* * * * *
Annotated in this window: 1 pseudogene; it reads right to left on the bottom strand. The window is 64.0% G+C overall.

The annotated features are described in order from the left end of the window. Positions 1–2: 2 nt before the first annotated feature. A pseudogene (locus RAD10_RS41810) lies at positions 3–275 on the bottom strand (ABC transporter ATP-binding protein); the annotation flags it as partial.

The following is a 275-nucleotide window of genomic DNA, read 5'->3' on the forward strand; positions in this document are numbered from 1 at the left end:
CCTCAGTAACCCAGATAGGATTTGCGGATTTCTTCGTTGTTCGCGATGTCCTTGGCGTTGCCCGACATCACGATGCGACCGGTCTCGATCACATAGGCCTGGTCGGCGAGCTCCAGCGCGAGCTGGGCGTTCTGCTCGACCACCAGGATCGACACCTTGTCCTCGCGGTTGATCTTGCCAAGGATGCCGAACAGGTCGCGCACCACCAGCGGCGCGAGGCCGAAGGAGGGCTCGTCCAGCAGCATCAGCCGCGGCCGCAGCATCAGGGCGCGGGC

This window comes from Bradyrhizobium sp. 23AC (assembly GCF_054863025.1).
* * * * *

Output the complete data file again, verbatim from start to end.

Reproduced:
Annotated in this window: 1 pseudogene; it reads right to left on the bottom strand. The window is 64.0% G+C overall.

The annotated features are described in order from the left end of the window. Positions 1–2: 2 nt before the first annotated feature. A pseudogene (locus RAD10_RS41810) lies at positions 3–275 on the bottom strand (ABC transporter ATP-binding protein); the annotation flags it as partial.

The following is a 275-nucleotide window of genomic DNA, read 5'->3' on the forward strand; positions in this document are numbered from 1 at the left end:
CCTCAGTAACCCAGATAGGATTTGCGGATTTCTTCGTTGTTCGCGATGTCCTTGGCGTTGCCCGACATCACGATGCGACCGGTCTCGATCACATAGGCCTGGTCGGCGAGCTCCAGCGCGAGCTGGGCGTTCTGCTCGACCACCAGGATCGACACCTTGTCCTCGCGGTTGATCTTGCCAAGGATGCCGAACAGGTCGCGCACCACCAGCGGCGCGAGGCCGAAGGAGGGCTCGTCCAGCAGCATCAGCCGCGGCCGCAGCATCAGGGCGCGGGC

This window comes from Bradyrhizobium sp. 23AC (assembly GCF_054863025.1).